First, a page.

We started with the white anchovies in vinagre, "Boquerones en Vinagre". They're traditionally a type of ceviche with small white anchovies but unlike the typical anchovies these have not been cured in salt so they are not salty. They were yum. We then ordered the classic "Patatas Bravas", potatoes with Aioli and Tomato sauce. Actually, it's not typically tomato sauce. It's normally hot sauce. I was luke warm on their rendition of this dish. The potatoes looked like they had potential but the tomato sauce made them soggy. The tomato sauce was more like tomato puree so there was too much water. As well, the aioli was on the side. Weird. A purist serves, piping hot crispy potatoes covered in aioli with a the 'red slightly spicy sauce' on top. It's one of the rare slightly spicy things in the spanish repetoire. I'm okay with them because you gotta have patatas bravas if you're going to a real Cantina.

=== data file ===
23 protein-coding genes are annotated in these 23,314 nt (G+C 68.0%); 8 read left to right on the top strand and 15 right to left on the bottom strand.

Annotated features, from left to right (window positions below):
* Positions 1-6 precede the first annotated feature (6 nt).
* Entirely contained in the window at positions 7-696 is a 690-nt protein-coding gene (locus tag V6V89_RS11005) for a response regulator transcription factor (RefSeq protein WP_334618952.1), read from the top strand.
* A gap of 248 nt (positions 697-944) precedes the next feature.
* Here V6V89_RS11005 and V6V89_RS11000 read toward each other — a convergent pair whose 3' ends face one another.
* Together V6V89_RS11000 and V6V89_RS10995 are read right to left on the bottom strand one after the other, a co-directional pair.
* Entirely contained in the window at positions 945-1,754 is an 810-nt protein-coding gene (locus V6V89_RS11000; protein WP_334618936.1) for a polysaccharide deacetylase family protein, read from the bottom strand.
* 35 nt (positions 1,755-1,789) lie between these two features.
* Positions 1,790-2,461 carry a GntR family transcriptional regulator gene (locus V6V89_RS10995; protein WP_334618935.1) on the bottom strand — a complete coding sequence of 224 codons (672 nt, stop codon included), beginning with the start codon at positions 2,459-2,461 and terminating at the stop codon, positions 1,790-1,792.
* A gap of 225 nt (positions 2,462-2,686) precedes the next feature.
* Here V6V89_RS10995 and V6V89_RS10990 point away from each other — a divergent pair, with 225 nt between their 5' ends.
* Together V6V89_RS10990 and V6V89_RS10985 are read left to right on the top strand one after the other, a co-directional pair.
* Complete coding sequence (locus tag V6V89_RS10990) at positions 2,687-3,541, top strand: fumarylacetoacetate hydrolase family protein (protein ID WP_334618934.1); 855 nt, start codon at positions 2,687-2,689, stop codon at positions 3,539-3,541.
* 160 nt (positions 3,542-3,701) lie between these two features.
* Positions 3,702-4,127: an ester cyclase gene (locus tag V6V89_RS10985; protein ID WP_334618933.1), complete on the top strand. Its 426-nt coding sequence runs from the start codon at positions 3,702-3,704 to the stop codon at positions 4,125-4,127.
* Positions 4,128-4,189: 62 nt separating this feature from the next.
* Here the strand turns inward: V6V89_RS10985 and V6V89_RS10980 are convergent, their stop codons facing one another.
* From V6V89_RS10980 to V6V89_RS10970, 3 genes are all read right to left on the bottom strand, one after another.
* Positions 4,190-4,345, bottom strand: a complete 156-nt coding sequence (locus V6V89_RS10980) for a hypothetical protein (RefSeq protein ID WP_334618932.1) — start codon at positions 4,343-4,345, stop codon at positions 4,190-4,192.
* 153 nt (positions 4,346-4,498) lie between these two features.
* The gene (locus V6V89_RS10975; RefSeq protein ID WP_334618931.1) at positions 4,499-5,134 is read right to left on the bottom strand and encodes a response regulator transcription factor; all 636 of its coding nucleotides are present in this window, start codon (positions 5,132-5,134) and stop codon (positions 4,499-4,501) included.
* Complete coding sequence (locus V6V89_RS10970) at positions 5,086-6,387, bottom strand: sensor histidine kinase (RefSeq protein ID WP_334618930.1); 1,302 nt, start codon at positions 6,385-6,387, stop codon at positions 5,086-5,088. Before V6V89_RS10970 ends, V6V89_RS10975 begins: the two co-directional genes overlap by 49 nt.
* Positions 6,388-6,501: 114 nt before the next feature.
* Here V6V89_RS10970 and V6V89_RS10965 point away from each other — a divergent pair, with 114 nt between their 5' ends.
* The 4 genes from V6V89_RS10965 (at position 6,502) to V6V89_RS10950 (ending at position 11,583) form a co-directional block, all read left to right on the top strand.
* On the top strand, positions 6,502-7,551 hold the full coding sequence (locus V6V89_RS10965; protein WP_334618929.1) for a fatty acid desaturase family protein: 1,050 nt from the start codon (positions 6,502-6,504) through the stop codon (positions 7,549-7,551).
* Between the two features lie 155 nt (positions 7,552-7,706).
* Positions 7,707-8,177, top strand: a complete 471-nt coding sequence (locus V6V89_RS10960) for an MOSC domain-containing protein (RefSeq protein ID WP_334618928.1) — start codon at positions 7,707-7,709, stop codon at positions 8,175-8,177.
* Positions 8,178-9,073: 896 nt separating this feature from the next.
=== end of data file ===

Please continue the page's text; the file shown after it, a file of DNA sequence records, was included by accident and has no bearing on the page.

Next we had the Octopus, "Pulpo". It wasn't quite the same but it tasted the same. Pulpo is octopus and NOT squid or calamari. When you order this type of pulpo in spain, you get toonie sized coin slices of the tentacles. It is very spongy. I'm actually not a big fan but the use of olive oil and paprika on this dish is yum. This however, I suspect, used purple squid or smaller octopus because they were sections of the tentacles which were, as you can see, very small. So they were chewy instead of spongy. This was a very nice dish.